Nice quick and simple tutorial looking at setting up and using a MIDI controller inside touchdesigner, including making our own midiMap.
So, first thing you'll need is an actual MIDI controller.
In this video we are using the AKAI pro, LPD8 pad controller
A fairly simply, low cost unit - has some amazing customization software from AKAI with it if you want to use it with music apps etc.
However, touchdesigner might be too guilty of giving us too much control over our devices.
By default the MIDI devices wont be connected or mapped within the TD environment.
At 1:26 in the video we have a look at the 'MIDI device mapper' dialog within the interface. This allows us to add midi devices to the touchdesigner environment that will be saved within the .toe file.
We simply add a new mapping and take the windows identified LPD8 in, and whatever we want out (in this tutorial we aren't going to use midi out at all).
Now, both the MIDI in CHOP and MIDI Event DAT should be showing values as defined by the midi controller.
The DAT will act as a console and print all activity on the MIDI device's serial port.
The CHOP is more of a conventional value controller as we would expect in touchdesigner. Depending on your goal - both are good.
At 3:00, One node that is still not populating is the 'Midi in map' CHOP. This is because although we have defined a MIDI device map, we have not assigned a controller device map to that channel (the one we made above about 2 minutes ago).
Adding a specific device map (in this case one we are going to make) means we can get more control over A: The MIDI buttons/sliders we have access too, B: The ability to more confidently move between different hardware setups and know that our devices will still work - MIDI device specific, not software.
From 4:00 - 6:30 we add custom value maps for our sliders (there are 8 in total on the LPD8).
So back into the Midi device mapping dialog window we go....
Midi messages are predominantly via a serial communication method, using hexadecimal language to pass data/signal. So setting up these values can seem rather nonsensical to begin with.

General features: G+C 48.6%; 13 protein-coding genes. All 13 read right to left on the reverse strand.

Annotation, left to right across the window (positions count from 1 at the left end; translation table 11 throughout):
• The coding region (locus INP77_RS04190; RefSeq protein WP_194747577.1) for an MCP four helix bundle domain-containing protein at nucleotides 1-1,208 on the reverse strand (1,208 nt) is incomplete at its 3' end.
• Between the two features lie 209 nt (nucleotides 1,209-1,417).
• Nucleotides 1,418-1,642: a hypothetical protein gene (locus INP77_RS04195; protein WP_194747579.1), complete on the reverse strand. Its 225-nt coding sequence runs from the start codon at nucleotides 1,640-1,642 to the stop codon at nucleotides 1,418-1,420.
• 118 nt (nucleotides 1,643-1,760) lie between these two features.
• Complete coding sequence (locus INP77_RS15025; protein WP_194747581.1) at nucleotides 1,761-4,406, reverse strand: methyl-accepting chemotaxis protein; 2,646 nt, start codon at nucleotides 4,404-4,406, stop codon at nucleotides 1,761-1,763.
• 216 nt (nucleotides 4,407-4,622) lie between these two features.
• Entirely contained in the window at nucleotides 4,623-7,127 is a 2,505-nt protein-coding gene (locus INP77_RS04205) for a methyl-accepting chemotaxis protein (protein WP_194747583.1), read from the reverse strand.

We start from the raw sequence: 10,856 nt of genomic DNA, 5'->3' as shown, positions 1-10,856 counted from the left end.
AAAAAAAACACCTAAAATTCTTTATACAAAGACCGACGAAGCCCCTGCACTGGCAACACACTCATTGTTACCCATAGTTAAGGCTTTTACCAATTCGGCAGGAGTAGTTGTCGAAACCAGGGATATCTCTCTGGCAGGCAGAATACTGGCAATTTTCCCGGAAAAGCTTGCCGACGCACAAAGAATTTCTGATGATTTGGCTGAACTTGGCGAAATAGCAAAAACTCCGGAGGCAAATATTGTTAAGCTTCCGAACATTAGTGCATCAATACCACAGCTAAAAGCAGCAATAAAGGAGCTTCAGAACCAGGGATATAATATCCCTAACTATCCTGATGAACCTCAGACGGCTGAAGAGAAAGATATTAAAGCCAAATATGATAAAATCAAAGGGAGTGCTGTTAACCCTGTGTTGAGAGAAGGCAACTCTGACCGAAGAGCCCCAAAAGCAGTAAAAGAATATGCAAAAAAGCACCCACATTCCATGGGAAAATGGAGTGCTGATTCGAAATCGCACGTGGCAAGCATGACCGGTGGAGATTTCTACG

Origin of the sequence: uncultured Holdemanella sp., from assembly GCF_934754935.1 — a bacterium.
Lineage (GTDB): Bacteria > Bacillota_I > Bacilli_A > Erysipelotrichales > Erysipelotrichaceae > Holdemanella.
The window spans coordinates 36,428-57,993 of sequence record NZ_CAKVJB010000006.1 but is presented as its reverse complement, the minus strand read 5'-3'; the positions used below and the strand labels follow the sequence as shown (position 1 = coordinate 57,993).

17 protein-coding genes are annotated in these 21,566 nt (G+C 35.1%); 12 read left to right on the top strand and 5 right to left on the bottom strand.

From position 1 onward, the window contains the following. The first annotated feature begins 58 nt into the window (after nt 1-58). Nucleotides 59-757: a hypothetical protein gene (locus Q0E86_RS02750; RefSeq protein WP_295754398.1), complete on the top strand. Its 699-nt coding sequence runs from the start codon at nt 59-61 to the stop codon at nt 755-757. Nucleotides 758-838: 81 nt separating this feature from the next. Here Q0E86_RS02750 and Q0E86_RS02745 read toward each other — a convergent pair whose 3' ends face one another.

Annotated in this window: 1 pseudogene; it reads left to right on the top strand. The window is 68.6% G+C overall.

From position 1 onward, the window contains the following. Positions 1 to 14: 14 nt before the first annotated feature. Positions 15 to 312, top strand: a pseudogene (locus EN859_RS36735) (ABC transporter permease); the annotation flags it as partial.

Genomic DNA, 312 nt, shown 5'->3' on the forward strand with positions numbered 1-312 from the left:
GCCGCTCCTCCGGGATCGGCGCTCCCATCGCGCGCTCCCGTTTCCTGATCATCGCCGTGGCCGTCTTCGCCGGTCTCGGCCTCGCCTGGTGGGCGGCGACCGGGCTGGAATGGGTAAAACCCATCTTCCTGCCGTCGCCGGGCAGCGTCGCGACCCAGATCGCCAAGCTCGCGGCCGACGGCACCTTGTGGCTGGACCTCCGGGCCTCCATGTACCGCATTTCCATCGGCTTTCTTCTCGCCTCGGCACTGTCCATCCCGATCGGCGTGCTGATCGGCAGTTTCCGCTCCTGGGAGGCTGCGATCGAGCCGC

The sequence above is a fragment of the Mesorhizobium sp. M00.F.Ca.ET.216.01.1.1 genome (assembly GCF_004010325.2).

In simple terms, the message for the first dial on our pad is "b0 01 xx" xx denoting a changing value for what the dial is set too. In hexadecimal it can range from 00 (nothing) through to 7f (which is 127 in decimal format - the common max for midi device channels).
b0 - tells is which channel or program that the dial is currently active on, this becomes more important when accessing and utilizing the dial across more than one function based on how the pad is set up.
01 - literally tells us the index of the dial (01 for the first, 02 for the second etc through to 08)
In the device mapping page, to link our slider to the new slider variable we created, we direct touchdesigner to single out the b0 01 messages, and take whatever the value as the channel value.
In theory you could build a system that did this via the midi event DAT - but why when there is a system already built into touch? Nobody hates themselves that much!
6:30 - 10:30 The buttons are implemented. Each midi device is different, but the LPD8 specifically separates out the 'on' and 'off' of its pads to two separate channels. This is presumably to remove a software lag on button triggers. The device mapper is built to handle this.
A button, is built up of the message "90 <index> <press velocity>" for ON,
"80 <index> 7f" for OFF.
The interesting value being press velocity. With the LPD8 being a slightly higher end pad it is able to read how hard a press is on each pad. Something the midi in map CHOP allows us to utilize. (this is looked at at 10:30)
The last few minutes of the tutorial look at a super direct implementation using the fixed channel mapping from the MIDI in MAP chop.